I imagine Wak is not real happy with TWO ejections in as many SPRING TRAINING games, when there was only ONE in the entirety of last season (Ichiro, of all people).

Anyhoo ~
Today we found out that ejection was not the only price Cliff would pay – it was announced that he will be suspended for five games of the regular season and fined an undisclosed amount.  He will appeal but, in the meantime, Wak has got to try to set up his rotation and, at a minimum, this is really going to screw up the ONE, TWO punch.

Then, in the first televised game of the spring (vs. the Rangers) Milton is ejected.  I didn’t see it but, from most accounts, including this one from Wak via Shannon, the reason was rather a mystery.  Will Milton’s reputation precede him?

The simultaneous encore and finale begin…

Larry LaRue’s blog

So last October, we thought this was it. But, ‘t wasn’t long into the off-season before we found out that there would be an encore to the finale.

Junior is back and he arrived in Peoria today.
Apparently, his presence in the clubhouse stirred quite the ruckus

To new third baseman Chone Figgins: “You looked a lot bigger in red.” To center fielder Franklin Gutierrez, who signed a four-year, $20.25 million contract over the winter: “I’ll be getting some of your money now that you got that big contract.” Griffey is the judge of the team’s kangaroo court. Pointing to new pitcher Cliff Lee: “I’m going to throw bunting practice to pitchers this year. That guy might get one behind his back.” Six years ago, Lee was suspended for six games after throwing a pitch behind Griffey during an interleague game between the Cleveland Indians and Cincinnati Reds.

“It got a lot louder in there,” manager Don Wakamatsu said. “It’s amazing how one guy can change the karma of a room.”

And maybe, just maybe, the karma of a season.

They have reported…

Seems all pitchers and catchers were present and accounted for in Peoria yesterday, where lockers were assigned/selected and physicals were taken. As Shannon blogs about

here, some gear is even preceding its owners and everyone is revved up and ready to go. The first official Spring Training workout will happen today (still mostly pitchers and catchers – all others will report by Monday, if not before).

Health is always a major concern and this season is no different, with several M’s still recovering/rehabbing from surgery – everything from Erik Bedard’s labrum surgery last season, to Rob Johnson’s THREE surgeries (both hips and a wrist) to Cliff Lee’s minor foot surgery. Here’s to full and speedy recoveries for all.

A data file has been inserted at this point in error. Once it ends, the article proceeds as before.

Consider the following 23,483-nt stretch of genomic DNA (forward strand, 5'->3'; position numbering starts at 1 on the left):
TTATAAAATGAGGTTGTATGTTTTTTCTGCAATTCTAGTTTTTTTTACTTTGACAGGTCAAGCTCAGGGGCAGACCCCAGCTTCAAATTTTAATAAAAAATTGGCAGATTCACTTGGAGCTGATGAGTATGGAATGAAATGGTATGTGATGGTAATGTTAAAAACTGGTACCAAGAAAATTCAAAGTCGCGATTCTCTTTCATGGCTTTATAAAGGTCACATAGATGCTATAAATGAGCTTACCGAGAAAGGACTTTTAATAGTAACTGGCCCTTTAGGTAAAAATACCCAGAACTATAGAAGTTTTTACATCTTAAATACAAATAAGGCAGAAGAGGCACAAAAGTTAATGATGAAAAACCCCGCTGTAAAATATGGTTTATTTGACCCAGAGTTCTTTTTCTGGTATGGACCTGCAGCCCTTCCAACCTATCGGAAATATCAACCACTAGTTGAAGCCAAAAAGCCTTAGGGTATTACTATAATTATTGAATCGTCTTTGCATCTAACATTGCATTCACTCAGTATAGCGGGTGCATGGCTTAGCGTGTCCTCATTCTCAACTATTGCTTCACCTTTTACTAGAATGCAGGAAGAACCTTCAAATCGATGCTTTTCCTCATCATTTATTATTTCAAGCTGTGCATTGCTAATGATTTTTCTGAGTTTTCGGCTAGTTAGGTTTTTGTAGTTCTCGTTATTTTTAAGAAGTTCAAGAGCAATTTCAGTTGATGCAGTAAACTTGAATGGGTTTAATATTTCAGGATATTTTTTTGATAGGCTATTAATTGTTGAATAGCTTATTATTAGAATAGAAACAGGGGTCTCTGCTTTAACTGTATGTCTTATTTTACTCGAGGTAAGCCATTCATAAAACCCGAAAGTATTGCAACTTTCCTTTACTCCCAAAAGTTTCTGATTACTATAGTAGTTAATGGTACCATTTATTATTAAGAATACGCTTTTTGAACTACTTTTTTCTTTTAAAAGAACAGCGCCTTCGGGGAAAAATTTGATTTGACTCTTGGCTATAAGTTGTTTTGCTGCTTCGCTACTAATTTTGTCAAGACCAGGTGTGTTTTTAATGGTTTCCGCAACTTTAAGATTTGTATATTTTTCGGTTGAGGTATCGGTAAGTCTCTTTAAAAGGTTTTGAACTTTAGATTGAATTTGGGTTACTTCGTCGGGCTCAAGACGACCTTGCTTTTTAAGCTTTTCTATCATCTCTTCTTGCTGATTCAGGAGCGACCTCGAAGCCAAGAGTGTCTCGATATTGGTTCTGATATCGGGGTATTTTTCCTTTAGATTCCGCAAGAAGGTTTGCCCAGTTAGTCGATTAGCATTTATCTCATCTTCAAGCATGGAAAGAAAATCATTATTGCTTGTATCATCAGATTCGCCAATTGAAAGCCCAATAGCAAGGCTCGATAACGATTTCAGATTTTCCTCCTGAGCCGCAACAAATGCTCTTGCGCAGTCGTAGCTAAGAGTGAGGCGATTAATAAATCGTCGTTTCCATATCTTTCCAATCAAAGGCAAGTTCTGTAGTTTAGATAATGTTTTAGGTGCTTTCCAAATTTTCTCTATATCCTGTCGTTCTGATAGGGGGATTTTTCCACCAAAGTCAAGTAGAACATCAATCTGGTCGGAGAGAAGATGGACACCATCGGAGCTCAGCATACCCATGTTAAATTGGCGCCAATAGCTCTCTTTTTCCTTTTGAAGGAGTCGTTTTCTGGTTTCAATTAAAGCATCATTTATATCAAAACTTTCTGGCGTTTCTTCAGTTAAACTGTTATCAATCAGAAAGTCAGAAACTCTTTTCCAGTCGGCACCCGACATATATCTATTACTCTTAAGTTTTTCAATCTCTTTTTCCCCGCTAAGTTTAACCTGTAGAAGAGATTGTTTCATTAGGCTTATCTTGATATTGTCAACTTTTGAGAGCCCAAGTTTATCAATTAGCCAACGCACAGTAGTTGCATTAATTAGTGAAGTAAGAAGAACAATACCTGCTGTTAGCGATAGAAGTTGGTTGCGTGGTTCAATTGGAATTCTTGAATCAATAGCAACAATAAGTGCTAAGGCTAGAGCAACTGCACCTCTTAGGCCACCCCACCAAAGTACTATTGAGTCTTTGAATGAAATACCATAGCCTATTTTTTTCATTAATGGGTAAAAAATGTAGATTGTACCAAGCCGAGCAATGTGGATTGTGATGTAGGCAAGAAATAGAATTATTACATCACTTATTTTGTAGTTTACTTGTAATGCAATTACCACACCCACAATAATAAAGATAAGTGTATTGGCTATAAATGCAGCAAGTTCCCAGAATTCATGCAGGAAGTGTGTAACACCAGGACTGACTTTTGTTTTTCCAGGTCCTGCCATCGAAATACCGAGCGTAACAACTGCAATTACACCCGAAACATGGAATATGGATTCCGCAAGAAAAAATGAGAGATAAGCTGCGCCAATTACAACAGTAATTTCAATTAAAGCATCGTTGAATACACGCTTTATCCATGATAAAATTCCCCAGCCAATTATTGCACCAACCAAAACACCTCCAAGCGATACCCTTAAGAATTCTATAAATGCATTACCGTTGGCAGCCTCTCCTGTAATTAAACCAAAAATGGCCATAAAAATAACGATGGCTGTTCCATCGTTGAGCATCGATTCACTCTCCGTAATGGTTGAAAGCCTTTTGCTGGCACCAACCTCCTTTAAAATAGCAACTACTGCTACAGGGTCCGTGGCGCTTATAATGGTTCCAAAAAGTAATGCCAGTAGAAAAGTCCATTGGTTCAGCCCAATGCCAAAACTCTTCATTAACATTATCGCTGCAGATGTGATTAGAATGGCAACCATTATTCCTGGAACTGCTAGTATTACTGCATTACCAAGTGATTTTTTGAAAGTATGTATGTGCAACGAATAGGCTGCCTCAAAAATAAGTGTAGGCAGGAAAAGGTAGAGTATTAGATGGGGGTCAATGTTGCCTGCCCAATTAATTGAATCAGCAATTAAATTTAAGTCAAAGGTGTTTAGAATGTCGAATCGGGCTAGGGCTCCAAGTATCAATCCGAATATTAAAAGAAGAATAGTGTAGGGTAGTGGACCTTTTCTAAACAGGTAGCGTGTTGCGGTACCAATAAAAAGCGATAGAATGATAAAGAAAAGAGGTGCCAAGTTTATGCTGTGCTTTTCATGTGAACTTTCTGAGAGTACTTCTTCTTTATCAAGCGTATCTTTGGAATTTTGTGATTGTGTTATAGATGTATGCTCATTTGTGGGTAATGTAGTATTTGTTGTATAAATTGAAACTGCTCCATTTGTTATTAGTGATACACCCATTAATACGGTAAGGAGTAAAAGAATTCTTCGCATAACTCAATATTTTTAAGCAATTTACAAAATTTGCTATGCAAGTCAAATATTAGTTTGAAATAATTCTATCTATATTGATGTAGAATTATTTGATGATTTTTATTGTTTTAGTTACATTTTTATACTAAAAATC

Wak is anxious to see what Jack Z has assembled for him…

“I visited with the staff yesterday and I told them there’s so many things we have to find out,” Wakamatsu said Wednesday. “Do we go with an 11-man pitching staff? If we’re going to go with an 11-man staff, who are the long-man candidates? With the lack of roster spots, are we going to be able to see everybody and give everybody a legitimate shot? There’s all kinds of stuff we have to find out in the spring.”

And, Jack Z is confident in his staff as well as the players…

“I have expectations. I have optimism. I trust our players. I trust the staff,” Zduriencik said. “And I know from my experiences from watching them last year that I know the kind of effort that they’re going to give. It is about a four-letter word called TEAM. It’s that simple. From that standpoint, they experienced what that means and what can be accomplished. Knowing that you do the things you have to do on a day-to-day basis, and when you left Seattle a year ago you were a part of that parade that went around the field. Many of these guys want to experience that again, and beyond.

“It’s going to be fun to watch them compete. Where it takes us, it’s going to depend on the outcomes, but the journey is fun.”

Yes indeed, baseball is in the air. And, if you’re like me, you don’t even have to be in Arizona to smell it (although I certainly wish I were!)

Random quote that gave me a chuckle (Greg Halman on his 14th tattoo) …
“People say that when I get older it’ll look bad,” he said. “But when I’m 60, women won’t be interested in me anyway.”
Gotta think a bit more positively than that, Greg 😉

09 reflections

What a day…
Ever seen a team so happy to finish third?
I haven’t, but boy, am I sure glad I was there to witness the joy in person as no player went “un-hugged” 🙂

What a series…
A series win to end the season and two more one-run victories

What a season…